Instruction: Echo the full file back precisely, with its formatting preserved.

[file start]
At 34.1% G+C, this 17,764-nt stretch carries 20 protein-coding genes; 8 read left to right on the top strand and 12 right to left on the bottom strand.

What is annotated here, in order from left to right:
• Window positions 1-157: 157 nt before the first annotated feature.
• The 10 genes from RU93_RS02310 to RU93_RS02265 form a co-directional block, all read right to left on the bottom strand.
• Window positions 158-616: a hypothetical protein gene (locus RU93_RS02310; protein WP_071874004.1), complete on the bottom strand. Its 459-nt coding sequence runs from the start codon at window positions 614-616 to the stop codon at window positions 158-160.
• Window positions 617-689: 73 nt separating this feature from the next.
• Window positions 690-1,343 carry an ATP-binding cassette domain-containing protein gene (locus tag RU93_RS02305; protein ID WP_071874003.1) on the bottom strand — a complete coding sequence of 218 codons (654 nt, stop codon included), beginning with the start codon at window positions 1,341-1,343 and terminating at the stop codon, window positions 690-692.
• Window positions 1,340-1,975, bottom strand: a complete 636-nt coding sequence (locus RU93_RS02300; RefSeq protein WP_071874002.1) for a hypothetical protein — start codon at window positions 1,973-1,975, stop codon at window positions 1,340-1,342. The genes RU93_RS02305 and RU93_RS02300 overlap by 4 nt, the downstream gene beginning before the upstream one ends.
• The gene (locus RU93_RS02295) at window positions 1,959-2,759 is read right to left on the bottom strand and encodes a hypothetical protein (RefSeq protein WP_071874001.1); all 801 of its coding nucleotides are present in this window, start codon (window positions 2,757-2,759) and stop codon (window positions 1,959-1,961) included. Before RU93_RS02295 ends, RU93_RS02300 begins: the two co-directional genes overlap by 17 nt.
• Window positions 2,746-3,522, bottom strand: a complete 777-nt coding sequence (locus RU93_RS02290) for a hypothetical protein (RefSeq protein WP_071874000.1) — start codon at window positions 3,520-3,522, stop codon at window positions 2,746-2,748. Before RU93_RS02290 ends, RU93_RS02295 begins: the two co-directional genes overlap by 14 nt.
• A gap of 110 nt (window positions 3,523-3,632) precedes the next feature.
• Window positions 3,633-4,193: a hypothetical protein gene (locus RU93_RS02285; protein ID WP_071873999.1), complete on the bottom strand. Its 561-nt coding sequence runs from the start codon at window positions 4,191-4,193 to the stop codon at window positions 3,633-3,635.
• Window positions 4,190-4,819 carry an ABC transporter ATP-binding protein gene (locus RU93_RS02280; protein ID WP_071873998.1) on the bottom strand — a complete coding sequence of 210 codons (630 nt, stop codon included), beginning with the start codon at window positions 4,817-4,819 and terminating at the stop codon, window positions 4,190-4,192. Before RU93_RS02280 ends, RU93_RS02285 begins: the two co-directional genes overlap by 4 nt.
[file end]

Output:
At 34.1% G+C, this 17,764-nt stretch carries 20 protein-coding genes; 8 read left to right on the top strand and 12 right to left on the bottom strand.

What is annotated here, in order from left to right:
• Window positions 1-157: 157 nt before the first annotated feature.
• The 10 genes from RU93_RS02310 to RU93_RS02265 form a co-directional block, all read right to left on the bottom strand.
• Window positions 158-616: a hypothetical protein gene (locus RU93_RS02310; protein WP_071874004.1), complete on the bottom strand. Its 459-nt coding sequence runs from the start codon at window positions 614-616 to the stop codon at window positions 158-160.
• Window positions 617-689: 73 nt separating this feature from the next.
• Window positions 690-1,343 carry an ATP-binding cassette domain-containing protein gene (locus tag RU93_RS02305; protein ID WP_071874003.1) on the bottom strand — a complete coding sequence of 218 codons (654 nt, stop codon included), beginning with the start codon at window positions 1,341-1,343 and terminating at the stop codon, window positions 690-692.
• Window positions 1,340-1,975, bottom strand: a complete 636-nt coding sequence (locus RU93_RS02300; RefSeq protein WP_071874002.1) for a hypothetical protein — start codon at window positions 1,973-1,975, stop codon at window positions 1,340-1,342. The genes RU93_RS02305 and RU93_RS02300 overlap by 4 nt, the downstream gene beginning before the upstream one ends.
• The gene (locus RU93_RS02295) at window positions 1,959-2,759 is read right to left on the bottom strand and encodes a hypothetical protein (RefSeq protein WP_071874001.1); all 801 of its coding nucleotides are present in this window, start codon (window positions 2,757-2,759) and stop codon (window positions 1,959-1,961) included. Before RU93_RS02295 ends, RU93_RS02300 begins: the two co-directional genes overlap by 17 nt.
• Window positions 2,746-3,522, bottom strand: a complete 777-nt coding sequence (locus RU93_RS02290) for a hypothetical protein (RefSeq protein WP_071874000.1) — start codon at window positions 3,520-3,522, stop codon at window positions 2,746-2,748. Before RU93_RS02290 ends, RU93_RS02295 begins: the two co-directional genes overlap by 14 nt.
• A gap of 110 nt (window positions 3,523-3,632) precedes the next feature.
• Window positions 3,633-4,193: a hypothetical protein gene (locus RU93_RS02285; protein ID WP_071873999.1), complete on the bottom strand. Its 561-nt coding sequence runs from the start codon at window positions 4,191-4,193 to the stop codon at window positions 3,633-3,635.
• Window positions 4,190-4,819 carry an ABC transporter ATP-binding protein gene (locus RU93_RS02280; protein ID WP_071873998.1) on the bottom strand — a complete coding sequence of 210 codons (630 nt, stop codon included), beginning with the start codon at window positions 4,817-4,819 and terminating at the stop codon, window positions 4,190-4,192. Before RU93_RS02280 ends, RU93_RS02285 begins: the two co-directional genes overlap by 4 nt.